Contact: Yvonne French (202) 707-9191
September 18, 1997
An Evening of Korean Classical Music Celebrates the Centennial of the Thomas Jefferson Building
To celebrate the centennial of the Thomas Jefferson Building and the opening of the Asian Reading Room, "An Evening of Korean Classical Music" will be performed at 7:30 p.m. on Wednesday, October 8, in the Great Hall of the Jefferson Building, at 10 First St., S.E.
Five court musicians and dancers from the National Center for Korean Traditional Performing Arts in Seoul, South Korea, will perform seven items:
- Ch'onnyon manse (Quintet for changgo, kayagum, p'iri, taegum and yanggum). An example of traditional chamber music requiring several instruments, Ch'onnyon manse was a favorite of the upper class.
- Ch'un-aengjon. Dating back to the early 19th century, this court dance is a solo piece performed by either a man or woman. In this version, the female dancer wears a yellow robe representing a nightingale's plumage and a crown of flowers on her head. The dancer performs within the borders of a straw mat woven with floral patterns. Within the limited space, the dance expresses the nightingale's flight in the open sky.
- Kayagum pyongch'ang. Pyongch'ang denotes the singing of either a tan'ga (a short song) or excerpts from p'ansori (a long dramatic song) while playing an instrument, usually the kayagum (a 12-stringed zither).
- Komun'go sanjo. Derived from southern provincial songs and shaman music, sanjo, an improvised solo, consists of several movements in different rhythmic patterns. The music begins slowly and gradually increases in tempo. It is characterized by subtle melodic decorations and microtonal shadings. Today, sanjo is played on the komun'go, a 6-stringed zither, plucked with a short bamboo rod.
- Salp'uri. This dance belongs to the tradition of shamanistic dances. Salp'uri literally means "exorcism of calamity." It begins slowly, gradually increasing in tempo. The performer, clad in a white robe and scarf, uses the scarf and her body creatively to convey different moods "in the midst of silence."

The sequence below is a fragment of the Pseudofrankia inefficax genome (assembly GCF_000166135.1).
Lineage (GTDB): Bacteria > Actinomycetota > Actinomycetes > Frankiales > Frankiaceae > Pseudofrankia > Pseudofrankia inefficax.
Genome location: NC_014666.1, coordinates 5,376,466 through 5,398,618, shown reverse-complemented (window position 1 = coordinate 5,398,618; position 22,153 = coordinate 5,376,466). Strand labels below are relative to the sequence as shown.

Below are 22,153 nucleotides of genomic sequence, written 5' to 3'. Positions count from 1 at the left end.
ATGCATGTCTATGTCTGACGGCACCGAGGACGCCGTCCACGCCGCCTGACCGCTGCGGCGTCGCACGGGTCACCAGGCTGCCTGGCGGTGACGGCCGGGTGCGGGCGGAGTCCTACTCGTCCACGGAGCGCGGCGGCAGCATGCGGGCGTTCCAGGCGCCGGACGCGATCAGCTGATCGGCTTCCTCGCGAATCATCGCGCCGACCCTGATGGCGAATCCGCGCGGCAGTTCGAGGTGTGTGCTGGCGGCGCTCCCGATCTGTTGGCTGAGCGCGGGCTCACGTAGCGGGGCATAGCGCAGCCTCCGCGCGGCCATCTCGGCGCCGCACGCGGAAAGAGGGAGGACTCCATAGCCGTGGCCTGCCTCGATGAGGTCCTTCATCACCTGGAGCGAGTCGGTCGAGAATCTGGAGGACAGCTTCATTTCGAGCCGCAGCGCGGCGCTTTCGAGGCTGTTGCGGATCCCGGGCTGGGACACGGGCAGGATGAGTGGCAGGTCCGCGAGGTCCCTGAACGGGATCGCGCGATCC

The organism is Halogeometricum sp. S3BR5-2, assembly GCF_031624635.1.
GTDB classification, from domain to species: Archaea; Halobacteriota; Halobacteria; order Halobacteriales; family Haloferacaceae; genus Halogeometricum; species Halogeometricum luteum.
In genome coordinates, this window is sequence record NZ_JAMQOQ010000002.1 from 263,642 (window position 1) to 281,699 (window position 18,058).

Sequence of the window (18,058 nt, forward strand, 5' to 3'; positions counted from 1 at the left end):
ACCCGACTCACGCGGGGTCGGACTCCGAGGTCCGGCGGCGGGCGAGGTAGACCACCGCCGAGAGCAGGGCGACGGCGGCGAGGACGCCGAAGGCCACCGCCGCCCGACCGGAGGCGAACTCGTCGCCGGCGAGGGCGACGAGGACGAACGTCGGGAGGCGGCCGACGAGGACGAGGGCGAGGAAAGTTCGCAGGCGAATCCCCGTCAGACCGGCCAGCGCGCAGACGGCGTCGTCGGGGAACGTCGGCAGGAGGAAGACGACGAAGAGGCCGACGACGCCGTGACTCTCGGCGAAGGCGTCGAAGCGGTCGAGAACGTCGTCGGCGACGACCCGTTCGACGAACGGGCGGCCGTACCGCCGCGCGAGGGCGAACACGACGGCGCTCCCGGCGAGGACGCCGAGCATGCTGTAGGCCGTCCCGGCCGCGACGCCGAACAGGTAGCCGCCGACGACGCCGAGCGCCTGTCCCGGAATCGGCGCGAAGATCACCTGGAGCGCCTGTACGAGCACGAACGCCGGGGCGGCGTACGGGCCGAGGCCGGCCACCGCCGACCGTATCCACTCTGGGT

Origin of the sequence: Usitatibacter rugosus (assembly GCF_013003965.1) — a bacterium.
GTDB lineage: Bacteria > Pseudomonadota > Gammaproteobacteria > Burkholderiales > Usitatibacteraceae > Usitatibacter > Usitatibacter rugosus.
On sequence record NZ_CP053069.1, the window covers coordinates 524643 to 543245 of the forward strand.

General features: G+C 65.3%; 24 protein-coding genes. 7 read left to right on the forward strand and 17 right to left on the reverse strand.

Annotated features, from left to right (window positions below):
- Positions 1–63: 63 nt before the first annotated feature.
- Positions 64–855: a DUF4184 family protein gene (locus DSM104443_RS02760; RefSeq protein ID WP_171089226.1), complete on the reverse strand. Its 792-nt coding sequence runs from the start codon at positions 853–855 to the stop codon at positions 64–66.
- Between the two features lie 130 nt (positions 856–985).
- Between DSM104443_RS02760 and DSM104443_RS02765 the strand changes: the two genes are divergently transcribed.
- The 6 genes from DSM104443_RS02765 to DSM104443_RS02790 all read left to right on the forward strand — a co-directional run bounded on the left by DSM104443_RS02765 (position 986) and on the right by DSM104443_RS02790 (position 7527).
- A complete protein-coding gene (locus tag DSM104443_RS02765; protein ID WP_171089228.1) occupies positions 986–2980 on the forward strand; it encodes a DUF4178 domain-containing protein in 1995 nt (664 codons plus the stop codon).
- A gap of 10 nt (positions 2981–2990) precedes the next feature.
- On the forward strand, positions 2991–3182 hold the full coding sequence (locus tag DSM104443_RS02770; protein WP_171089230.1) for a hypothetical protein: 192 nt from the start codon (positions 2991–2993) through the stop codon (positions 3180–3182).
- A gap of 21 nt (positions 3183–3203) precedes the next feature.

- P'ansori. A long dramatic song based on folk stories and legends is performed by one person to drum accompaniment. The singer speaks, sings and gesticulates with a fan, while the drummer, who sits to the singer's left, gives words of appreciation and encouragement.
- T'aep'yongso and Samul. The t'aep'yongso (a conical oboe) plays shinawi, music originally used for shaman rites, while samul, meaning "four elements" of Korean percussion instruments--a small gong, a large gong, an hourglass drum and a small drum--play rhythms from nong'ak, traditional farmer's music.
The concert is sponsored jointly by the Asian Division of the Library of Congress and the Korean Information Center, an information clearinghouse affiliated with the Korean Embassy, The concert will last approximately 90 minutes. Because only limited seating is available, the event is expected to be standing room only. It is free and open to the public. No tickets are required. Accommodations for individuals with disabilities will be made upon request. For information, call (202) 707-5424.
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